© PAD 2013 What should you do if someone has alcohol poisoning? Try to wake the person up by calling their name, shaking or pinching them. If they don’t respond, get help. Check the person’s skin. If his or her skin is pale or bluish, or is cold or clammy, get help. Check the person’s breathing. If it is irregular, or too slow or shallow (less than eight breaths per minute or more than 10 seconds between breaths), get help. If you discover any of the above problems, stay with the person and call 911. It is important to contact emergency services quickly. If you aren’t sure what to do, it’s always better to be safe than sorry. get help if you suspect an alcohol overdose, even if the person is underage. http://heretohelp.bc.ca/factsheet/dealing-with-alcohol-or-other-drug-overdose-situations
© PAD 2013 The Recovery Position If someone passes out from drinking too much, you can help by putting them in the recovery position. The most important thing is to keep the person’s airway open so fluids like vomit can drain from their mouth. 1.Raise the person’s closest arm above their head. Prepare the person to roll toward you. 2.Gently roll the person’s entire body toward you. Guard their head while you roll them. 3.Tilt the person’s head to keep their airway open. Tuck their nearest hand under their cheek to help keep their head tilted. 4.Do not leave the person alone. Stay with them until help arrives. http://heretohelp.bc.ca/factsheet/dealing-with-alcohol-or-other-drug-overdose-situations
© PAD 2013 The Recovery Position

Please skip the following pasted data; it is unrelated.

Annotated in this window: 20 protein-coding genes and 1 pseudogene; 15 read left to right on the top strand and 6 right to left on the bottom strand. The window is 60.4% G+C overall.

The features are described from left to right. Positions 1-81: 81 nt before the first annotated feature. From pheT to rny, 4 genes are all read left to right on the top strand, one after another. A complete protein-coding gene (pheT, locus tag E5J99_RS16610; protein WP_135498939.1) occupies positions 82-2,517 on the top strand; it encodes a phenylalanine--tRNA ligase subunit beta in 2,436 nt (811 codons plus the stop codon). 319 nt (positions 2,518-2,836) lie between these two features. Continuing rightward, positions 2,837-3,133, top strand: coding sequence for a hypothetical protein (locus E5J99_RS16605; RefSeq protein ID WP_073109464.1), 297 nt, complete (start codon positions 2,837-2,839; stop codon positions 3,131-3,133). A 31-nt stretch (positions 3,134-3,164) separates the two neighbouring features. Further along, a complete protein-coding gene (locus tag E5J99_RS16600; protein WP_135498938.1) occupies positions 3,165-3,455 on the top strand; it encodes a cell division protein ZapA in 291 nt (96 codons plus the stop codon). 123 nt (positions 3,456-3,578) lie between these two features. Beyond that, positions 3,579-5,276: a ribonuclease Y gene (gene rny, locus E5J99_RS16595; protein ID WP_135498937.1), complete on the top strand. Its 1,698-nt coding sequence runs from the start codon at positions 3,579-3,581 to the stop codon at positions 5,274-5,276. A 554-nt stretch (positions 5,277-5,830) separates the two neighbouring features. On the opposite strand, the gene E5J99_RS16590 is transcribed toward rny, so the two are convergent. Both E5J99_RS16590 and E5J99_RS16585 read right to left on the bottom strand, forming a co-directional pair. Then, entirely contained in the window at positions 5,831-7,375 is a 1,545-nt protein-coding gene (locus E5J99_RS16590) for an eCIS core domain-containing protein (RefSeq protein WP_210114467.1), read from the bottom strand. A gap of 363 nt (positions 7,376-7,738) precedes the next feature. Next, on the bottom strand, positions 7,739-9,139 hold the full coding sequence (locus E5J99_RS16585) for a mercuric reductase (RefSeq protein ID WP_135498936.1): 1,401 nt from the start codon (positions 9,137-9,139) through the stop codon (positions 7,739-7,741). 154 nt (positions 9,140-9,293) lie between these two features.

© PAD 2013 How can you reduce the risks of alcohol poisoning? The safest way is to not drink at all. If you choose to drink, there are 3 easy steps. Drink LESS – research shows that each additional drink you take leads to MORE risk, MORE harm, MORE danger Drink SLOWER – your body processes only ONE drink an hour STOP – after you reach your limit, change to non-alcoholic drinks. Have a way to count the drinks because once you start they add up quickly!
© PAD 2013 1. Choose not to drink at all or under certain conditions (i.e. driving or taking medications) 2. Reduce your rate of consumption by keeping alcoholic drinks to one per hour 3. Alternate alcoholic drinks with water or pop 4. Eat food 5. Stop drinking alcohol after a certain number of drinks 6. Choose drinks with higher water/soda content (like mixed drinks not shots) 7. Have a buddy with you & work out a designated safety system ahead of time 8. Determine who will be the designated sober partier, someone who can call for help if needed Tips for Staying Safe
© PAD 2013 www.parentactionondrugs.org
Alcohol Poisoning …facts everyone should know… Created by: Parent Action on Drugs.